This July 4th weekend is also my wedding anniversary, so I brought Kim and the kids along with! On Friday we attended a "Freedom Festival" event on the lawn of Brucemore mansion (a monument to the city's bygone manufacturing era). The U.S. Marine Corps Jazz/Rock Band provided the entertainment, and lots of C.R. families enjoyed the upbeat music. I noticed that the place was crawling with Marines, mingling throughout the crowd. I saw one young marine hobbling on a prosthetic leg. His shaved head looked like a large kernel of popped popcorn, mangled, misshapen, with cracks and crevices all over. I recognized that leg-head injury combination from this war: when the IED hits your caravan, your feet take the brunt of the initial impact of the explosion, and then your rag doll body is propelled upwards to perhaps 100 feet into the air. If your helmet stays on, you might survive the fall, but you'll need some mash-unit brain surgery quick.

My eyes well up. This young man's sacrifice hits me in the gut and the heart. Then my innards turn to anger: If you send our young persons, in the prime of their lives, off to war, that war better damn be well justified.

Meanwhile, my own 6-year-old boy comes up to me and wants to know whether he can take home one of the Marine posters that the recruiter has been handing out. My son thinks the poster is cool because it reminds him of the Power Rangers animated TV show.

Overall, the Cedar Rapids economy has received a hefty infusion of recent investment. Penford Products and Archer Daniels Midland are spending a total of $390 million to boost ethanol production. But the tourist industry remains sluggish. I marvel at all of the museums that have popped up in the city since I left 30 years ago.

We take a fantastic tour of a new museum: Grant Wood's studio at 5 Turner Alley, where he lived from 1924 to 1934 and where he painted American Gothic. Wood's creative use of space in that loft (over a mortuary garage) was stunning -- confirming to me that he deserved his early reputation as "the Christopher Columbus of American Art." We also visit the large stained-glass memorial window that he completed in 1929, housed in the Veterans Memorial Building. The window depicts Lady Republic overlooking six soldiers, each one representing a different war in the history of the United States.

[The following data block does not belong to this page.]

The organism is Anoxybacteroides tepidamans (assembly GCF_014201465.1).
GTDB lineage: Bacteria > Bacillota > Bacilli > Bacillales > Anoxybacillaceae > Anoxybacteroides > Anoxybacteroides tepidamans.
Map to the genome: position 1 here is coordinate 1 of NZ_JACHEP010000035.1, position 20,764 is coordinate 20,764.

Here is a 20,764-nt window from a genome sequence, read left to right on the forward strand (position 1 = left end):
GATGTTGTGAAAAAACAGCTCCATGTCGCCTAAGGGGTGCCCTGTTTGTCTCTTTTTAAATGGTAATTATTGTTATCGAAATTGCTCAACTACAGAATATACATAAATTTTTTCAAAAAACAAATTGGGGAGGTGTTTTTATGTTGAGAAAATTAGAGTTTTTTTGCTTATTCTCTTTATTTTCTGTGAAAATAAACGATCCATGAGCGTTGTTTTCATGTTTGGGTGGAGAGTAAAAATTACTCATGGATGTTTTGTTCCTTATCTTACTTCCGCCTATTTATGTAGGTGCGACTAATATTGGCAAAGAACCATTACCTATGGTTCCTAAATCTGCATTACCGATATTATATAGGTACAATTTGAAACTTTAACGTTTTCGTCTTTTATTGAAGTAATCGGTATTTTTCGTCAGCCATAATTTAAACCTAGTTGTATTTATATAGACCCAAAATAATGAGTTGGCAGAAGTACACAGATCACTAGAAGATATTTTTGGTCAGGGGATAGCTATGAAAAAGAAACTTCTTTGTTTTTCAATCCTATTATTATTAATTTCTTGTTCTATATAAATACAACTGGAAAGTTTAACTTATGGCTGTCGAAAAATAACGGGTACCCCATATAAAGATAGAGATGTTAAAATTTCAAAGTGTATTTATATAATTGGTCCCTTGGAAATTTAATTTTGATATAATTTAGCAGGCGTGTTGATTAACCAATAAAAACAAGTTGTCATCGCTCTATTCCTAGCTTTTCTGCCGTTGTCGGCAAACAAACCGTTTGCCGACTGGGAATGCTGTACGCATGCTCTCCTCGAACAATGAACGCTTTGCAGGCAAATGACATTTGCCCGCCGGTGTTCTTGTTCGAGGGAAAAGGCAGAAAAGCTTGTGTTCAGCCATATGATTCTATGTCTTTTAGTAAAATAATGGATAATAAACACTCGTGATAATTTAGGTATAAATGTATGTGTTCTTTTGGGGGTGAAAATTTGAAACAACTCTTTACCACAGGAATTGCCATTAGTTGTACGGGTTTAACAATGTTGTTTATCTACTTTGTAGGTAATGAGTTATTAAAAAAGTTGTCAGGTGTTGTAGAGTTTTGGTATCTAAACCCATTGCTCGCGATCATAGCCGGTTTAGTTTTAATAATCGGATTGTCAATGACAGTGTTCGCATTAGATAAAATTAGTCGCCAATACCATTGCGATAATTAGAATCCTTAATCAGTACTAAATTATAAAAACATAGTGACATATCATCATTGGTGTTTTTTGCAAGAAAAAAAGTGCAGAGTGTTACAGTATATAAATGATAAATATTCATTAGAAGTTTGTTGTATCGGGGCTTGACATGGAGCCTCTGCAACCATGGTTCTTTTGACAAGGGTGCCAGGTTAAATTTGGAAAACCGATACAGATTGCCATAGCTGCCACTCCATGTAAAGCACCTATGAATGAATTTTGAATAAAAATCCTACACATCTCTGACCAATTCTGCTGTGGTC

Then there's the Czech museum, commemorating another of the Midwest's pioneering pocket communities. The Iowa Islamic Heritage and Culture Center features the Mother Mosque of America. And then there's also the relatively new African American Historical Museum & Cultural Center of Iowa.

If you press the button on the Frederick Douglass exhibit at the African American Museum, you hear a recording that begins with this line: "At a time like this, scorching irony, not convincing argument, is needed." A James Earl Jones-like voice continues to read from Douglass' 1852 speech, "What to the Slave is the Fourth of July?"

To my mind, "What to the Slave is the Fourth of July?" contains some of the most beautiful, most biting, most moving words ever written attesting to the meaning of American independence and American freedom. Douglass's eloquence -- his command of the King's English -- is truly astounding. But that section, while sincere, is also a set-up for harsh rebuke: How could it be that a freedom-loving people could turn around and subsequently use their freedom to enslave others? Douglass says that he refuses to provide arguments that the Negro slave is entitled to liberty: "At a time like this, scorching irony, not convincing argument, is needed."

My thoughts wander to the recent, contemporary debates over a constitutional amendment to prohibit gay marriage. I can imagine a latter-day orator invoking Douglass's legacy in a sequel speech: "What to the Gay Person is the Fourth of July?" The Democrats, if they want to provide leadership, ought to read Douglass's speech for inspiration and conviction. At a time like this, scorching irony, not risk-averse triangulation, is needed.